Kingfishers are a popular subject among photographers, and it’s not hard to see why. Their vibrant colours look amazing, and they are so fast and skittish that capturing one on camera comes with a real sense of achievement. It was years before I saw my first kingfisher, at Sparham Pools in Norfolk, but that was through the lenses of a pair of binoculars. I’d been determined ever since to get a ‘proper’ kingfisher photo, and realised it would take patience and planning, and a not insignificant slice of luck.
Where we live in Hertfordshire there is a small stream very close to our house. It’s not very fast, and often dries up in dry spells, but during the spring there is a steady stream of shallow, clear water running beneath overhanging trees on one side, with a vertical bank of soil on the other, making it the perfect habitat for these elegant birds. I remember one day seeing a flash of blue-green as I approached our car (which parks on a spot that overlooks the stream) and realised that we had kingfishers for neighbours! By now aware of their presence I made a point of looking each time I went out to the car, and more often than not, I’d see one perched on a branch overlooking the stream, who would fly away as soon as I got close.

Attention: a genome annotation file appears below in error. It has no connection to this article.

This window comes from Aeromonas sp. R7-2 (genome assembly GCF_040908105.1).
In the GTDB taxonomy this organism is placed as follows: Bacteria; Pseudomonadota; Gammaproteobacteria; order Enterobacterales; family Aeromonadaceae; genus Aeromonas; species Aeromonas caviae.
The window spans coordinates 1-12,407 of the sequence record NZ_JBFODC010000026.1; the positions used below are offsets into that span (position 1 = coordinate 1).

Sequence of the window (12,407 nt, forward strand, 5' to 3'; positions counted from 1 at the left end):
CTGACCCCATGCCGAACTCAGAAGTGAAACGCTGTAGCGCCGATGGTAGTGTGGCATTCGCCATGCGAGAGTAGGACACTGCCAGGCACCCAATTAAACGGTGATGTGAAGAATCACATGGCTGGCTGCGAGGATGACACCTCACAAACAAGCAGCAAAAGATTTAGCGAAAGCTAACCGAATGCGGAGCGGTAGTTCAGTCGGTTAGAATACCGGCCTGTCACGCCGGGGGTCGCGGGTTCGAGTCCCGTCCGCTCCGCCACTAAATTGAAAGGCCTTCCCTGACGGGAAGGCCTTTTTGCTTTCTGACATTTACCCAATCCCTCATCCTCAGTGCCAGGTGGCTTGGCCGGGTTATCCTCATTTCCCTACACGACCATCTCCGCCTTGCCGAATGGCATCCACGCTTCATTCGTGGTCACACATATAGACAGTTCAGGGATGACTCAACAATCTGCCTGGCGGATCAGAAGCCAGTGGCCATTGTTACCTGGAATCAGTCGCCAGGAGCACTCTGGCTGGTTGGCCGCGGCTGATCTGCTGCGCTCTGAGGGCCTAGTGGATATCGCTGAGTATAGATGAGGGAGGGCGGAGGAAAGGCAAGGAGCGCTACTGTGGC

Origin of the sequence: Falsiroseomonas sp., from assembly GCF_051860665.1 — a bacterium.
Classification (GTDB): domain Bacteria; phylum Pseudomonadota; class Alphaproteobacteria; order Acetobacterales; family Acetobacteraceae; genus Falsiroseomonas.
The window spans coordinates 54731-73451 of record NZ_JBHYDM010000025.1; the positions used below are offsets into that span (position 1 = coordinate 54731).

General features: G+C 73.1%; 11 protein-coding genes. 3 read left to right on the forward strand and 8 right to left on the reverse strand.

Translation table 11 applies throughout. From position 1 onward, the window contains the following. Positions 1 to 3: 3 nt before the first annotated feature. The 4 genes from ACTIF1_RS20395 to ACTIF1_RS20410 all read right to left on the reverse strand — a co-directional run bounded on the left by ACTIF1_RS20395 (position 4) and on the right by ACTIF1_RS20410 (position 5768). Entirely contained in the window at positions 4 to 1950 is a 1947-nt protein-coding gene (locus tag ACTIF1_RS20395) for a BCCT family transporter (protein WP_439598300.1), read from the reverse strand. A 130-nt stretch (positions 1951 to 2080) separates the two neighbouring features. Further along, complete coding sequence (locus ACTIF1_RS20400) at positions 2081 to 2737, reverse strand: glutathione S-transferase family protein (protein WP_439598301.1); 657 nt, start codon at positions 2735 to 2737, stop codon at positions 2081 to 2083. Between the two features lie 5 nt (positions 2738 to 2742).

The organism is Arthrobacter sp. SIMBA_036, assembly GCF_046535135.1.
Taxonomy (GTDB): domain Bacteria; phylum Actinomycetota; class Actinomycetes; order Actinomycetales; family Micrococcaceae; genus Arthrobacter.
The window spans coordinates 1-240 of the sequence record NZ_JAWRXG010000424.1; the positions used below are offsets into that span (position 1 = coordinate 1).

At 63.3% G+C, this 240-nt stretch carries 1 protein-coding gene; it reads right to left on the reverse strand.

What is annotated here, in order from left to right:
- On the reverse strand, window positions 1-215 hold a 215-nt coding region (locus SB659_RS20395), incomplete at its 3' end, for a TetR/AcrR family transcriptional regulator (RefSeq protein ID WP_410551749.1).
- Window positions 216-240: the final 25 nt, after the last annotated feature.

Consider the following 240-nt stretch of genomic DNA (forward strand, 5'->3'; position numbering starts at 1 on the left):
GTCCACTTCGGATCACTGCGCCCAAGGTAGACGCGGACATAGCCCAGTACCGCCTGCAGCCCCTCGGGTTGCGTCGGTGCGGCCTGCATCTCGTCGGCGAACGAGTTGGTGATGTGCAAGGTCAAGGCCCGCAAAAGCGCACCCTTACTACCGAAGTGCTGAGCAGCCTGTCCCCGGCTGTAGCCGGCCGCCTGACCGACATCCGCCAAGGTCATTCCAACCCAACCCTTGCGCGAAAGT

It didn’t take long to get to know their habits, so one day I decided to use what I knew to get a shot of one of them. I set the camera up on a tripod which sat in the shallow stream, pointing at the branch I had spotted the bird on, and focused manually. I then sat in the car which overlooked the branch, and waited. I didn’t have to wait long – about 5 minutes later, this male bird came and perched on the branch, completely oblivious to my camera, and had a good long look around. With the remote shutter release I took a sequence of photos, and among them was this lovely side-on view with his eye and beak in pin-sharp focus.
Over the next few days we saw this one and the female (identified by the orange colouring on her lower beak) regularly, and came to the conclusion that there must be a nest nearby – the soil bank, it turned out, was perfect for the burrow nest they like to make, so I decided not to bother them any more.